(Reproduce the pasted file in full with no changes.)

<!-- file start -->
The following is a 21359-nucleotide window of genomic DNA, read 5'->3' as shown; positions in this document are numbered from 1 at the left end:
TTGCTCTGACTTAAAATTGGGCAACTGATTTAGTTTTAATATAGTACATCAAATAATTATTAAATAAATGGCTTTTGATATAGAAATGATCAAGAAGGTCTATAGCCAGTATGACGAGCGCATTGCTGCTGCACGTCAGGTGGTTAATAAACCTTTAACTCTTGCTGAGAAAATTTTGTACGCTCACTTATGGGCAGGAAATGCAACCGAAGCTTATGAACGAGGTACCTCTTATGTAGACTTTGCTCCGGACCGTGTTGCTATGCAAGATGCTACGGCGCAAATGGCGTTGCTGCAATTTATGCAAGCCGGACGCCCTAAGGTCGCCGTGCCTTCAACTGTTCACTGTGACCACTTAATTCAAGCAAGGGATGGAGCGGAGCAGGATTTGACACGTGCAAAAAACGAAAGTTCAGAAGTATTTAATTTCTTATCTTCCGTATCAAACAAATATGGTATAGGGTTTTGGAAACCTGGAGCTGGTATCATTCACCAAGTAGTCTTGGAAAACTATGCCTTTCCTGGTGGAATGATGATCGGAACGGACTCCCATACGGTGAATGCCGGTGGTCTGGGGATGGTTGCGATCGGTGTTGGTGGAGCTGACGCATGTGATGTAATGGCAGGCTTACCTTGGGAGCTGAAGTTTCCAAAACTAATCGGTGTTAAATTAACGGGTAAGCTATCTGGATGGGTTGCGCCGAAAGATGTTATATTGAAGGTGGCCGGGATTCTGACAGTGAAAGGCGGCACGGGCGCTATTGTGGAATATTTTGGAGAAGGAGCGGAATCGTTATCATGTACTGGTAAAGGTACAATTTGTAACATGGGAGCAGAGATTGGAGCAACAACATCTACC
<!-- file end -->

The following is a 21359-nucleotide window of genomic DNA, read 5'->3' as shown; positions in this document are numbered from 1 at the left end:
TTGCTCTGACTTAAAATTGGGCAACTGATTTAGTTTTAATATAGTACATCAAATAATTATTAAATAAATGGCTTTTGATATAGAAATGATCAAGAAGGTCTATAGCCAGTATGACGAGCGCATTGCTGCTGCACGTCAGGTGGTTAATAAACCTTTAACTCTTGCTGAGAAAATTTTGTACGCTCACTTATGGGCAGGAAATGCAACCGAAGCTTATGAACGAGGTACCTCTTATGTAGACTTTGCTCCGGACCGTGTTGCTATGCAAGATGCTACGGCGCAAATGGCGTTGCTGCAATTTATGCAAGCCGGACGCCCTAAGGTCGCCGTGCCTTCAACTGTTCACTGTGACCACTTAATTCAAGCAAGGGATGGAGCGGAGCAGGATTTGACACGTGCAAAAAACGAAAGTTCAGAAGTATTTAATTTCTTATCTTCCGTATCAAACAAATATGGTATAGGGTTTTGGAAACCTGGAGCTGGTATCATTCACCAAGTAGTCTTGGAAAACTATGCCTTTCCTGGTGGAATGATGATCGGAACGGACTCCCATACGGTGAATGCCGGTGGTCTGGGGATGGTTGCGATCGGTGTTGGTGGAGCTGACGCATGTGATGTAATGGCAGGCTTACCTTGGGAGCTGAAGTTTCCAAAACTAATCGGTGTTAAATTAACGGGTAAGCTATCTGGATGGGTTGCGCCGAAAGATGTTATATTGAAGGTGGCCGGGATTCTGACAGTGAAAGGCGGCACGGGCGCTATTGTGGAATATTTTGGAGAAGGAGCGGAATCGTTATCATGTACTGGTAAAGGTACAATTTGTAACATGGGAGCAGAGATTGGAGCAACAACATCTACC